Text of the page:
Imagine a "design by contract" with testing. This combines a couple of ideas. First, I took many of the ideas from the Parameter Object thread. I'm also thinking about some of the work from Class::Contract, but making it more general to fit regular subroutines and not just methods. Some psuedo-code for the concept is like this:

sub assign_contract { my ($function_name, %contract) = @_; no strict 'refs'; my $original_function = \&$function_name; *{$function_name} = sub { my @arguments = @_; # run the first contract tests my @results; if (wantarray) { @results = $original_function->(@_); } else { my $results = $original_function->(@_); @results = $results; } # run post-condition tests on @results; } return @results; }

The idea is that the programmer sets up a "Contract" for each of A, B, C, D, and E and runs the tests with the contracts in place. These contracts are tests and passing or failing is noted in the test suite, but we don't have to write extra tests. If I test A, the contract tests for B, C, D, and E automatically get run. If F calls B and follows the same call chain, then I write tests for F and tests for B, C, D, and E still automatically get run without the programmer needing to write any extra tests for this!. In other words, I wind up with tests that specifically trace the flow of data through the system. Tests no longer ignore AB, BC, CD, DE, etc.

This has the benefit that we can focus our tests on integration testing and still not lose the benefits of unit testing. If C fails and we have properly defined contracts, we simply read our test output to find which of our contract tests have failed and we have a pretty good idea of what caused the failure in C without potentially tedious debugging. Further, while this is a significant performance hit, we don't have to worry about this in the actual production system.

Once I started working on the idea, I saw some significant implementation issues, but I think they can be worked around. I can't just add the contracts to a test script because if two test scripts use the same object, I don't want to duplicate the contract. That means putting the contracts in their own file.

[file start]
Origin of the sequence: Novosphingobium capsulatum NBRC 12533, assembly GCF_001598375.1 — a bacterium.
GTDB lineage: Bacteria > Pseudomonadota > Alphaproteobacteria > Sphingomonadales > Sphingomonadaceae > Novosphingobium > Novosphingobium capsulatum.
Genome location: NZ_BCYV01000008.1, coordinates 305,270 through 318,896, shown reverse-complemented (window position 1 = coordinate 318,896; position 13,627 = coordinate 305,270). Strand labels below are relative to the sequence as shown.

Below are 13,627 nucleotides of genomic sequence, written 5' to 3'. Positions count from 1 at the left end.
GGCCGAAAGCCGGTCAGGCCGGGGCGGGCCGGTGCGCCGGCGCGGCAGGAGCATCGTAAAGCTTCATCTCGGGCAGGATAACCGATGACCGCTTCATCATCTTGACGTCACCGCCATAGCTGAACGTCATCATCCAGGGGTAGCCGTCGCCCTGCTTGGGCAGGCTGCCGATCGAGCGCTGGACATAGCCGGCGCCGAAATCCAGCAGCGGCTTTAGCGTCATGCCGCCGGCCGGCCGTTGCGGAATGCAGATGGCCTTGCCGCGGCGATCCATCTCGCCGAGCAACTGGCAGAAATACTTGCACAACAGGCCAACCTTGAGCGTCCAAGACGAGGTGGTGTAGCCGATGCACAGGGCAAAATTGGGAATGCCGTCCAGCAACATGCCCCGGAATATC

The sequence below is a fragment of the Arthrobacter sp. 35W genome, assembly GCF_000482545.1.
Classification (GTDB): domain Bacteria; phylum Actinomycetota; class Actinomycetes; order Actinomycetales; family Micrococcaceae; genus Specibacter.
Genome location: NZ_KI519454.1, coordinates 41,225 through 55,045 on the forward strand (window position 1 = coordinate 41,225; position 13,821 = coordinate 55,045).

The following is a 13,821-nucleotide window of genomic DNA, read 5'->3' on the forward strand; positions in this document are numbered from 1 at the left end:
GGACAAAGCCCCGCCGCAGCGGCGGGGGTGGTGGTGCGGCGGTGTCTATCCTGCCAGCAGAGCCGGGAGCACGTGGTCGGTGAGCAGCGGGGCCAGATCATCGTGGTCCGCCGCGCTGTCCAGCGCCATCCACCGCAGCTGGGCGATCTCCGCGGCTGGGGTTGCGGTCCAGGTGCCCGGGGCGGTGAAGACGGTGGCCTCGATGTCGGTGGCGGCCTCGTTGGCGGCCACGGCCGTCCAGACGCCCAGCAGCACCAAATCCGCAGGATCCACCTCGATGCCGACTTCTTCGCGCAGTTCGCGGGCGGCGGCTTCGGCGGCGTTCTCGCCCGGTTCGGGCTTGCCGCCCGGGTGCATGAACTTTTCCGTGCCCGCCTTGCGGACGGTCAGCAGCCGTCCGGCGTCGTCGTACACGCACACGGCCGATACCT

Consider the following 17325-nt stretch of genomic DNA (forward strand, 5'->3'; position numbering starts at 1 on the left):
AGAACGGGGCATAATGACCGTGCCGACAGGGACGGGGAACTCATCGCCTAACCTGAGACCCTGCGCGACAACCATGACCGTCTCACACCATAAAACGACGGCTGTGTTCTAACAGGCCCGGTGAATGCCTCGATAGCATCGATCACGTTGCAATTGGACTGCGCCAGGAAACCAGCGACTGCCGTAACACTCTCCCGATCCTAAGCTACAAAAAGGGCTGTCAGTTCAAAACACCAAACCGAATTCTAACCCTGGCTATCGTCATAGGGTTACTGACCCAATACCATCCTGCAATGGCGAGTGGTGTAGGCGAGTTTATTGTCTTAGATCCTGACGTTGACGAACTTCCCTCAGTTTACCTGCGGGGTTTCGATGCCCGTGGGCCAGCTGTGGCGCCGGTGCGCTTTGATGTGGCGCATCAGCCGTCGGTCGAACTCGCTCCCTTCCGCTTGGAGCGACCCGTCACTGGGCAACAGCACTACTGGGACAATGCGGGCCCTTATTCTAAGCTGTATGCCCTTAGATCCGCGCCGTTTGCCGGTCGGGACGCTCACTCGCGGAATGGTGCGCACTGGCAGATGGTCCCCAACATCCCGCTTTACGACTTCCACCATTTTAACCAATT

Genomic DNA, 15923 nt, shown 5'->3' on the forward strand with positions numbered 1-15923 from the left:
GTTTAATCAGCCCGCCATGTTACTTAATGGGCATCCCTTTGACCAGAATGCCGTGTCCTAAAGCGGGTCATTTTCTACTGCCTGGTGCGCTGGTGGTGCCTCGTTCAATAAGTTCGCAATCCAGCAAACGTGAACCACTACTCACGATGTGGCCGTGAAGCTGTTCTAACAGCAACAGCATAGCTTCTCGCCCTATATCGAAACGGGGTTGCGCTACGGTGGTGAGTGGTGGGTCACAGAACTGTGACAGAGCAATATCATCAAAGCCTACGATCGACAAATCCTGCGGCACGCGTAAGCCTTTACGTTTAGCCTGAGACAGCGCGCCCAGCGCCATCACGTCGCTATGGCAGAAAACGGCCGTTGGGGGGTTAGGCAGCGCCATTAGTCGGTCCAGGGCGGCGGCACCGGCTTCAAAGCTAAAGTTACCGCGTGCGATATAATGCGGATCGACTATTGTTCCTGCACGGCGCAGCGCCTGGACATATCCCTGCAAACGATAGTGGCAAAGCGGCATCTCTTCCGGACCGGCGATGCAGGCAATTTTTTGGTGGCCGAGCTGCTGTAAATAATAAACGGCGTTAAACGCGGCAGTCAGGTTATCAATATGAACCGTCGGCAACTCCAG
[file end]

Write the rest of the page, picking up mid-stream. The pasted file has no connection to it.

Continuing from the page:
use Test::More tests => 32; use Test::Contract 'contract_file';

The contract file might be a Perl script that points to a directory holding contracts for all namespaces. The problem I see with that is obvious: if I load Foo::Bar, how do I wrap the methods in contracts? I could try tying symbol tables, but tie happens at runtime and symbol tables entries are often loaded at compile time. I see many problems there.

Another possible approach is to see if I can override use and require. I've never tried it, though, and I suspect it's not possible.

Finally, I could potentially have every package specify where it's contract is loaded:

package Foo::Bar; use Contract::File 'Foo::Bar::Contract'; # I don't quite like this

With that, we could have the packages responsible for their own contracts and the contract file would (perhaps) check to see if $ENV{TEST_CONTRACT} is set. If it it, it sets up the test contracts. If it's not, it simply returns with minimal overhead.

Are there other strategies for implementing this that I might be missing? Are there any holes in this idea?

Cheers,
Ovid

Looking for work. Here's my resume. Will work for food (plus salary).
New address of my CGI Course.

Comment on Testing by Contract
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Re: Testing by Contract